The whole idea of the internet is that it's a wide-open, wildly-democratic place where anyone and everyone can "meet" to exchange viewpoints, ideas, facts, ideologies, theories, videos, opinions, stories, visions--and, yes, propaganda, nonsense, ugliness, and outright lies. The internet's beauty is in its free-flowing, uncensored, uncontrolled nature. No one should be allowed to control the flow of legal content that makes up this rich public discourse--not governments, not media barons, not special interests, nor any other intermediary. Instead, ordinary people get a full range of information from the internet and decide for themselves what is "true" and valuable. That's democracy in action.

However, to participate, you must first plug into this worldwide digital network. Hooking us up is a rather mundane mechanical task--but it has become the point at which the spark of internet democracy is confronting the stifling power of corporate autocracy. In the US, the plugging-in process has been entrusted to private, for-profit "internet service providers" (ISP's), an industry now in the firm grasp of just four telephone and cable giants: AT&T, Comcast, Time Warner, and Verizon. This cabal of special interests controls 94 percent of the national ISP market, and the monopolistic group is now asserting its market dominance and political muscle in an autocratic effort to impose corporate censorship over what information the public will be allowed to get via the internet.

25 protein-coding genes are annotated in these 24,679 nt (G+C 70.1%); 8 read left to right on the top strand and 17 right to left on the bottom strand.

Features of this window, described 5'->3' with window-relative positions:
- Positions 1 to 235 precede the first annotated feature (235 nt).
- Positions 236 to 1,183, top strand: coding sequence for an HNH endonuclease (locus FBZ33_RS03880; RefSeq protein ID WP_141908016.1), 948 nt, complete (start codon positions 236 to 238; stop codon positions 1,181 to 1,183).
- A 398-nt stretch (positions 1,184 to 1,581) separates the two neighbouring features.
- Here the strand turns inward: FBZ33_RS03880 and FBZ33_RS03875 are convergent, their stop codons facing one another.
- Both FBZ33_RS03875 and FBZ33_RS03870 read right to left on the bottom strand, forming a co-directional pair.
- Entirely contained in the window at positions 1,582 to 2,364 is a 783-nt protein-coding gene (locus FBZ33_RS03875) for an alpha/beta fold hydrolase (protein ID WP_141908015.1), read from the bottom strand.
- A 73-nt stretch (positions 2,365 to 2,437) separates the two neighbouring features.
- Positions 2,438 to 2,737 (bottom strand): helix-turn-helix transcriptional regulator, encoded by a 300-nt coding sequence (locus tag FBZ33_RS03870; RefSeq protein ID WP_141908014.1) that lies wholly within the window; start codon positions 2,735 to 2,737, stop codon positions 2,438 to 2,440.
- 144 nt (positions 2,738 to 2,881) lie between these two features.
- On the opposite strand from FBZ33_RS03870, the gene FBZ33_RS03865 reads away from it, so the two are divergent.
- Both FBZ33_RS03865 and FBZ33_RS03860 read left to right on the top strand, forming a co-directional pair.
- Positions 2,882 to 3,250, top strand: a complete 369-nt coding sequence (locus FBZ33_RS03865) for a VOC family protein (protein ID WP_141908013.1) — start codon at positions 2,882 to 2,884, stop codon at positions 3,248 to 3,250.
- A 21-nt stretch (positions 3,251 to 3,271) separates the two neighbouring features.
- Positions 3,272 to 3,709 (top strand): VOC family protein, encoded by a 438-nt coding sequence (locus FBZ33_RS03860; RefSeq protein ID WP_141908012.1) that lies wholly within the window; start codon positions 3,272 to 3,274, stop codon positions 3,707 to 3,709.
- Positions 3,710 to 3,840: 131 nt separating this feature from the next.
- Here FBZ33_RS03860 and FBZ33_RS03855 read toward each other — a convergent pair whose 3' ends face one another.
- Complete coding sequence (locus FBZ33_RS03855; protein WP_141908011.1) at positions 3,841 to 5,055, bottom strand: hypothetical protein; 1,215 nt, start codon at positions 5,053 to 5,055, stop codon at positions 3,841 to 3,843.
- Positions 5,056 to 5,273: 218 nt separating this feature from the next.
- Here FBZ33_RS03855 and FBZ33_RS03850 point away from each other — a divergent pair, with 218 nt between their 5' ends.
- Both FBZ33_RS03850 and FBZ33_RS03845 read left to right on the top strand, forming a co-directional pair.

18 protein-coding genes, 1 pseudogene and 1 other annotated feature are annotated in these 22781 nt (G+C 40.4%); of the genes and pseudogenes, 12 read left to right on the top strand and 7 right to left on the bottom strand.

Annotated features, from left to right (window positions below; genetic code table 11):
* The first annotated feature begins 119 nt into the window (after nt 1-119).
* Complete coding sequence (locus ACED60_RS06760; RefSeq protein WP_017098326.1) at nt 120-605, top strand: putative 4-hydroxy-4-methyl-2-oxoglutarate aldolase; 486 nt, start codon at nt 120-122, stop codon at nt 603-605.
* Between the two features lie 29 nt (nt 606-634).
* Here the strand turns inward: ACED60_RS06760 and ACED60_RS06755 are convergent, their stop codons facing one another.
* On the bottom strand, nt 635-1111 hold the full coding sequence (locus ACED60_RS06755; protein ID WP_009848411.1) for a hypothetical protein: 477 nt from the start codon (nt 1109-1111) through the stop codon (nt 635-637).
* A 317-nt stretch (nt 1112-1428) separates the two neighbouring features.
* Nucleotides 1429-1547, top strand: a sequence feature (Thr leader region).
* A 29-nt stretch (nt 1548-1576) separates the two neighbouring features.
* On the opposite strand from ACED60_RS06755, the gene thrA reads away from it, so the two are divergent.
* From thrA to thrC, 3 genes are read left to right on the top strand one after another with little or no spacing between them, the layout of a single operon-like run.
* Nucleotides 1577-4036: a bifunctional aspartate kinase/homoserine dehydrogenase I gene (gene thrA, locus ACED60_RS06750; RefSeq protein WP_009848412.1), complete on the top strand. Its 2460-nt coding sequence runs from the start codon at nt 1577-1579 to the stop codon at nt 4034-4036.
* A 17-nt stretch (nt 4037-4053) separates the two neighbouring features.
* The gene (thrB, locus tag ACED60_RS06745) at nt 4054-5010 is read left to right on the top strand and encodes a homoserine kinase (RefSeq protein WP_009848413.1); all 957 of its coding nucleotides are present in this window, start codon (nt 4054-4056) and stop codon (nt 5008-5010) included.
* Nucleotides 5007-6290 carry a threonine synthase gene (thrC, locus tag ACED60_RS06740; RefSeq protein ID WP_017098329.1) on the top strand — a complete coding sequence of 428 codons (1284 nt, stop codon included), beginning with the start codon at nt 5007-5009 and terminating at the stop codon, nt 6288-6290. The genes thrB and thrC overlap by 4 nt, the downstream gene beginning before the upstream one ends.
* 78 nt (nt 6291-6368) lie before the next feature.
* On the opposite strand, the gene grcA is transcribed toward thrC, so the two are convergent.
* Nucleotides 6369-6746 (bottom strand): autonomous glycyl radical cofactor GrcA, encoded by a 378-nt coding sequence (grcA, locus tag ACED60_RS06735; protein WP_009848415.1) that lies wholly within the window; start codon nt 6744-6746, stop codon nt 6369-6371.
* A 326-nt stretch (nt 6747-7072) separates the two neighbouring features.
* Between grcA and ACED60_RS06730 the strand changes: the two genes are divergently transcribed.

Digital democracy

The word of the day is "net neutrality." Okay, that's two words, but they express a concept that's vital to all of us, whether we're personally connected online or not--so let's say them out loud together: "net neutrality."

Yes, it sounds technical and boring, but please read on, for this concept goes to the core of what America is... and will be. Forget the technology, net neutrality is about democracy itself--the latest battleground in our nation's historic struggle for freedom of speech, a free press, and the free flow of information that We the People must have if, in fact, we are to be self-governing.